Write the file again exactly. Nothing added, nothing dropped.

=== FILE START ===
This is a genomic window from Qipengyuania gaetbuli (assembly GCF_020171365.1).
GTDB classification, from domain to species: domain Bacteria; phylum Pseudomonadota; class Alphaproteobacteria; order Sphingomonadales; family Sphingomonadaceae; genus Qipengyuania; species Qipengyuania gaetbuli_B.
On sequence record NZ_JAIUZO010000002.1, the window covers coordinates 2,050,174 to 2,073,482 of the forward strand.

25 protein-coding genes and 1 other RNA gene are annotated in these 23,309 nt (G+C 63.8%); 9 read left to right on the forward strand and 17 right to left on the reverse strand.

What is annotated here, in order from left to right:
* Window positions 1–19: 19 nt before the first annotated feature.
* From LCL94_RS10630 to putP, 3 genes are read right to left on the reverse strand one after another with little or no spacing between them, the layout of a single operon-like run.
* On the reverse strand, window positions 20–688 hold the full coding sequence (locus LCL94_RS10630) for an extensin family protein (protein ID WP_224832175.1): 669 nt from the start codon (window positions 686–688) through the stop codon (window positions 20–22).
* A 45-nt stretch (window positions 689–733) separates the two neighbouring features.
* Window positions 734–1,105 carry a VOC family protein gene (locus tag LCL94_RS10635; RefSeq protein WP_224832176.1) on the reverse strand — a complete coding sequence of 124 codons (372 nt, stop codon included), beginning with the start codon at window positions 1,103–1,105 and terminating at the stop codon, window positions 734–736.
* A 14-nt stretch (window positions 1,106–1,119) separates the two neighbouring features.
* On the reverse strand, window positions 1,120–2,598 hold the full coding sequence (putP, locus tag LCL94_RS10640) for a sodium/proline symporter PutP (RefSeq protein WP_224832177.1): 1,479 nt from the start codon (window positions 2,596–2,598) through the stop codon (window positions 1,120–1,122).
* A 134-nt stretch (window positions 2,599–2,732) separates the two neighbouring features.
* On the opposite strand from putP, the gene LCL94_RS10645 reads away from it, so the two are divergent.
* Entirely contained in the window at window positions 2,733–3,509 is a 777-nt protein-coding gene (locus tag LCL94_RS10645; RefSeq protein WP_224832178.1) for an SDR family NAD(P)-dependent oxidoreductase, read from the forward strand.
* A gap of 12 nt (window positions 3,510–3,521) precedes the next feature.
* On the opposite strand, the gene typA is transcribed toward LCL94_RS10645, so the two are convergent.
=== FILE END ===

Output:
This is a genomic window from Qipengyuania gaetbuli (assembly GCF_020171365.1).
GTDB classification, from domain to species: domain Bacteria; phylum Pseudomonadota; class Alphaproteobacteria; order Sphingomonadales; family Sphingomonadaceae; genus Qipengyuania; species Qipengyuania gaetbuli_B.
On sequence record NZ_JAIUZO010000002.1, the window covers coordinates 2,050,174 to 2,073,482 of the forward strand.

25 protein-coding genes and 1 other RNA gene are annotated in these 23,309 nt (G+C 63.8%); 9 read left to right on the forward strand and 17 right to left on the reverse strand.

What is annotated here, in order from left to right:
* Window positions 1–19: 19 nt before the first annotated feature.
* From LCL94_RS10630 to putP, 3 genes are read right to left on the reverse strand one after another with little or no spacing between them, the layout of a single operon-like run.
* On the reverse strand, window positions 20–688 hold the full coding sequence (locus LCL94_RS10630) for an extensin family protein (protein ID WP_224832175.1): 669 nt from the start codon (window positions 686–688) through the stop codon (window positions 20–22).
* A 45-nt stretch (window positions 689–733) separates the two neighbouring features.
* Window positions 734–1,105 carry a VOC family protein gene (locus tag LCL94_RS10635; RefSeq protein WP_224832176.1) on the reverse strand — a complete coding sequence of 124 codons (372 nt, stop codon included), beginning with the start codon at window positions 1,103–1,105 and terminating at the stop codon, window positions 734–736.
* A 14-nt stretch (window positions 1,106–1,119) separates the two neighbouring features.
* On the reverse strand, window positions 1,120–2,598 hold the full coding sequence (putP, locus tag LCL94_RS10640) for a sodium/proline symporter PutP (RefSeq protein WP_224832177.1): 1,479 nt from the start codon (window positions 2,596–2,598) through the stop codon (window positions 1,120–1,122).
* A 134-nt stretch (window positions 2,599–2,732) separates the two neighbouring features.
* On the opposite strand from putP, the gene LCL94_RS10645 reads away from it, so the two are divergent.
* Entirely contained in the window at window positions 2,733–3,509 is a 777-nt protein-coding gene (locus tag LCL94_RS10645; RefSeq protein WP_224832178.1) for an SDR family NAD(P)-dependent oxidoreductase, read from the forward strand.
* A gap of 12 nt (window positions 3,510–3,521) precedes the next feature.
* On the opposite strand, the gene typA is transcribed toward LCL94_RS10645, so the two are convergent.